The recently confirmed case of mad cow disease in Canada is an isolated case and does not represent a threat to the food chain, according to the Pan American Health Organization’s top expert on the issue.
“The mad cow case has been confirmed,” said Dr. Albino Belotto, chief of PAHO’s Veterinary Public Health Unit. “But the situation is well under control and there is no chance that it has contaminated the human or animal food supply chains.”
Canada revealed on January 2 that an 8-year-old dairy cow had tested positive for the brain-wasting illness, confirming preliminary test results released on Dec. 30, 2004. According to Canadian Agriculture Minister Andrew Mitchell, no part of the animal entered the human food or animal feed systems.
Belotto explained that the cow from Alberta was born before a 1997 feed ban that outlawed the use of all proteins, including meat and bone meals, and any other material from ruminants (such as cattle, sheep and goats) to feed such animals. The feed ban has since been expanded to exclude more material.
Belotto says the U.S. decision to renew Canadian cattle imports despite this latest mad cow case “is evidence that the United States considers it an isolated case that does not increase the risks.”
It was the second known case of a Canadian cow developing mad cow disease in less than two years. The first case, also in Alberta, was in May of 2003.
BSE is a chronic, degenerative disorder affecting the central nervous system of cattle. It is usually transmitted to cows via contaminated feed and has an incubation period in animals of four to six years. Since it was first diagnosed in Great Britain in 1986, there have been more than 180,000 cases.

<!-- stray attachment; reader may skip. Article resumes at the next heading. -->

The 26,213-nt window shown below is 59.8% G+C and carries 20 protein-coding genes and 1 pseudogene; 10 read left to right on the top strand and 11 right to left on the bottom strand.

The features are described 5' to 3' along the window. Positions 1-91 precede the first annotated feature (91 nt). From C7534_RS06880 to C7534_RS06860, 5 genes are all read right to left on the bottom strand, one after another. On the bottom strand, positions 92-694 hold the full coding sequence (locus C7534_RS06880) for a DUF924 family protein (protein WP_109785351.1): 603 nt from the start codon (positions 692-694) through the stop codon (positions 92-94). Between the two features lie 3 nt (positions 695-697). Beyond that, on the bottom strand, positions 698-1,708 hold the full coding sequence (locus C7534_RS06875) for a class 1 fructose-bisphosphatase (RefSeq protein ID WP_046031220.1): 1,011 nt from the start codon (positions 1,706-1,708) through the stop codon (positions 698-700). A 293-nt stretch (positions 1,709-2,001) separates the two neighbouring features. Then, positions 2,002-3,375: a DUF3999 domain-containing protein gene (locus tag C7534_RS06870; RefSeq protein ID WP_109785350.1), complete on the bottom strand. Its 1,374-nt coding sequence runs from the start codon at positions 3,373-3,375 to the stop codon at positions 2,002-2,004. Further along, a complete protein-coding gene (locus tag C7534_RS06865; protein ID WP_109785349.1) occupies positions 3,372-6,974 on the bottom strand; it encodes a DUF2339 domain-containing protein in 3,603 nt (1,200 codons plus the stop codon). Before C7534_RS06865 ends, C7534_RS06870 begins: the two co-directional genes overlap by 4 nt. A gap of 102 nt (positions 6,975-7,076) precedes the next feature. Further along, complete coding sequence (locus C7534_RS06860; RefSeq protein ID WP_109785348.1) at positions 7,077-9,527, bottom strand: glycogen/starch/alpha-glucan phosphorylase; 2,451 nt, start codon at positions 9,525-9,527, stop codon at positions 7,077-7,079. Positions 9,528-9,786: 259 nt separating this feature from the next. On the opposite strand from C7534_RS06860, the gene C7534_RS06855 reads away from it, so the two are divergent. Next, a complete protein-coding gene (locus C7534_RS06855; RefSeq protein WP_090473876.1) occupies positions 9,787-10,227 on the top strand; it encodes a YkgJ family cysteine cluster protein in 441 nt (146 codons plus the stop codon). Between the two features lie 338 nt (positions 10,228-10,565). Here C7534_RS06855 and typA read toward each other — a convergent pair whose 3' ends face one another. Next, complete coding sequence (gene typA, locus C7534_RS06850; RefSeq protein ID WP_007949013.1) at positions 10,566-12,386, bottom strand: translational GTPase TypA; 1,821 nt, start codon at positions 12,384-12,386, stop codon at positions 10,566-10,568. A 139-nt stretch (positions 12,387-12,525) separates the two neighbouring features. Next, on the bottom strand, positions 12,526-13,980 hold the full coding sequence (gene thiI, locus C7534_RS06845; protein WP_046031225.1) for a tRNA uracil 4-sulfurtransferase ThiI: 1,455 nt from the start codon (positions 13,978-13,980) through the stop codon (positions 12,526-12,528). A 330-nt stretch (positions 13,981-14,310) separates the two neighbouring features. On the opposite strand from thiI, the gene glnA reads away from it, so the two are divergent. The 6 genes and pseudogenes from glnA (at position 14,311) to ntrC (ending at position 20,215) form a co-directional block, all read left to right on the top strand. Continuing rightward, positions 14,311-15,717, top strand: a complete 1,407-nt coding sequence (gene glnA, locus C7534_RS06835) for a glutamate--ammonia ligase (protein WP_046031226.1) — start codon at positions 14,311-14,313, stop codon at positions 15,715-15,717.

PAHO began promoting prevention and control of the disease shortly after its initial appearance. The organization’s work in this area includes:
Dissemination of technical information and guides on adoption of policies formulated by international organizations and government institutions.
Technical cooperation with member countries to help organize epidemiological surveillance of BSE.
Development of a network of laboratories to optimize surveillance systems.
Development of shared methodologies among countries for confronting any detected risk.
In Latin America and the Caribbean, past risk analyses have determined that the region is free of BSE.
South America has an estimated 290 million head of cattle, representing approximately 10 percent of the world’s bovine population. The English-speaking Caribbean, however, is a net importer of beef and other animal products. For this reason, it is important to maintain surveillance systems to detect any signs of the disease. The introduction of BSE would also raise the threat of commercial embargoes.